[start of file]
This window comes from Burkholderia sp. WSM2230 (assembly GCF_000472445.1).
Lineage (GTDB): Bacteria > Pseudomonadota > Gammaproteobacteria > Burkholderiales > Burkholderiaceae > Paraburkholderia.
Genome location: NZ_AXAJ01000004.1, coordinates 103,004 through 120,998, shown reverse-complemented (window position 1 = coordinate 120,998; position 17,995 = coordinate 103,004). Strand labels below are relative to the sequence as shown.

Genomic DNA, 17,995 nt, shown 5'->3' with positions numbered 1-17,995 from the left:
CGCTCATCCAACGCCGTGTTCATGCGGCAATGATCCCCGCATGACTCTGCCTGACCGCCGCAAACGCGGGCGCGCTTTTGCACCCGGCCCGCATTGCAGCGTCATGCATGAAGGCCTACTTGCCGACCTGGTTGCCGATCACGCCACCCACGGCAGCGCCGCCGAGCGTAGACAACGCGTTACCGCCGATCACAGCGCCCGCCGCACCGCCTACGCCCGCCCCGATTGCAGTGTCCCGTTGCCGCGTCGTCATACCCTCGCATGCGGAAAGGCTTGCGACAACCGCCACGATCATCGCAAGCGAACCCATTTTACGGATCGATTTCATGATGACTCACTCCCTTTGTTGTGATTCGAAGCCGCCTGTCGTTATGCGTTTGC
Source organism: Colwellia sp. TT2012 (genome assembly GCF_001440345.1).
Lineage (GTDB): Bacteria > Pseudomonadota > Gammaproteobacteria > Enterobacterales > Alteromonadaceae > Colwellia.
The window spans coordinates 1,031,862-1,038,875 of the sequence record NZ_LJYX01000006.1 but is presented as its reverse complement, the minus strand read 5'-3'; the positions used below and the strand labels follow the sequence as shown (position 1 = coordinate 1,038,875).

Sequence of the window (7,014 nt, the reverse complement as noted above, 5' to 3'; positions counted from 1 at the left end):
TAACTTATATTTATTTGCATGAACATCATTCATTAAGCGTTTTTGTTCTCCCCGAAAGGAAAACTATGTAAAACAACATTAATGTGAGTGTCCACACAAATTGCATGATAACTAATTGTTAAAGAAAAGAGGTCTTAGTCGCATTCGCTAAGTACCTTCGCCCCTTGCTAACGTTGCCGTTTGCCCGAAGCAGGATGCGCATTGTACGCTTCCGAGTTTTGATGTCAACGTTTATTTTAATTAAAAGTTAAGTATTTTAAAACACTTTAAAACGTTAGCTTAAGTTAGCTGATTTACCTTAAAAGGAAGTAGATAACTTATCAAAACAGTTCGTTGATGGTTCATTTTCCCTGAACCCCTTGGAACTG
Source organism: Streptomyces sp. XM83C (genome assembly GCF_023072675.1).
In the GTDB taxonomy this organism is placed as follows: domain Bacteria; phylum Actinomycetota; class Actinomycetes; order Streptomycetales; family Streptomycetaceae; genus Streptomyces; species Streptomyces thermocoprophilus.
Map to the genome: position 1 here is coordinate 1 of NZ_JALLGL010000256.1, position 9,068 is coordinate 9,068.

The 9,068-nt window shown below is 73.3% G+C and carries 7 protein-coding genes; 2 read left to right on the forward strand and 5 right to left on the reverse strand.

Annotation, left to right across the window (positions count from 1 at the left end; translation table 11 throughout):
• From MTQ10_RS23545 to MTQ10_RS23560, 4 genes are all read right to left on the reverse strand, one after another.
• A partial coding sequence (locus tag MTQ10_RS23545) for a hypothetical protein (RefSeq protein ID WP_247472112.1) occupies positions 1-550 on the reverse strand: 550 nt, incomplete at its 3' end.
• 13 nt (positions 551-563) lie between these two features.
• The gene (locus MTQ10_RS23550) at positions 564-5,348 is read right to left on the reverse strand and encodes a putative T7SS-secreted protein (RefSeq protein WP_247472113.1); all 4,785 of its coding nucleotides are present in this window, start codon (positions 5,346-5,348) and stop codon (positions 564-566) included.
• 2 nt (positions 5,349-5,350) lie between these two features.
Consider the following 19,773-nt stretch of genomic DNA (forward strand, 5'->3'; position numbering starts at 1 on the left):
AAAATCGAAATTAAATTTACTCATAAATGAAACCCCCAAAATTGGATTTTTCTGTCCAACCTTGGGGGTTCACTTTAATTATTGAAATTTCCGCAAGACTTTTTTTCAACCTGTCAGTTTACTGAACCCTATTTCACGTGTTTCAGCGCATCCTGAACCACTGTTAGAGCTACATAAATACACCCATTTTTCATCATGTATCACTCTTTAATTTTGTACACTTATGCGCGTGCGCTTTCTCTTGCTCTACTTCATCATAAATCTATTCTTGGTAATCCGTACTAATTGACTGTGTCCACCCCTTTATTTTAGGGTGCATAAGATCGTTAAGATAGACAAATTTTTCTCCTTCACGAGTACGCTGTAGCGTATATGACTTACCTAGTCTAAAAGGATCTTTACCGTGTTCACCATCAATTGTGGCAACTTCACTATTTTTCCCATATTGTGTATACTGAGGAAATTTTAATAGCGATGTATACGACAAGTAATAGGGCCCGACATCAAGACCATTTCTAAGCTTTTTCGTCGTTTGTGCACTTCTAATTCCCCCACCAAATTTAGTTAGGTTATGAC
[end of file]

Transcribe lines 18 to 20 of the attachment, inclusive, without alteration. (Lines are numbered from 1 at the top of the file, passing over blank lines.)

• 13 nt (positions 551-563) lie between these two features.
• The gene (locus MTQ10_RS23550) at positions 564-5,348 is read right to left on the reverse strand and encodes a putative T7SS-secreted protein (RefSeq protein WP_247472113.1); all 4,785 of its coding nucleotides are present in this window, start codon (positions 5,346-5,348) and stop codon (positions 564-566) included.
• 2 nt (positions 5,349-5,350) lie between these two features.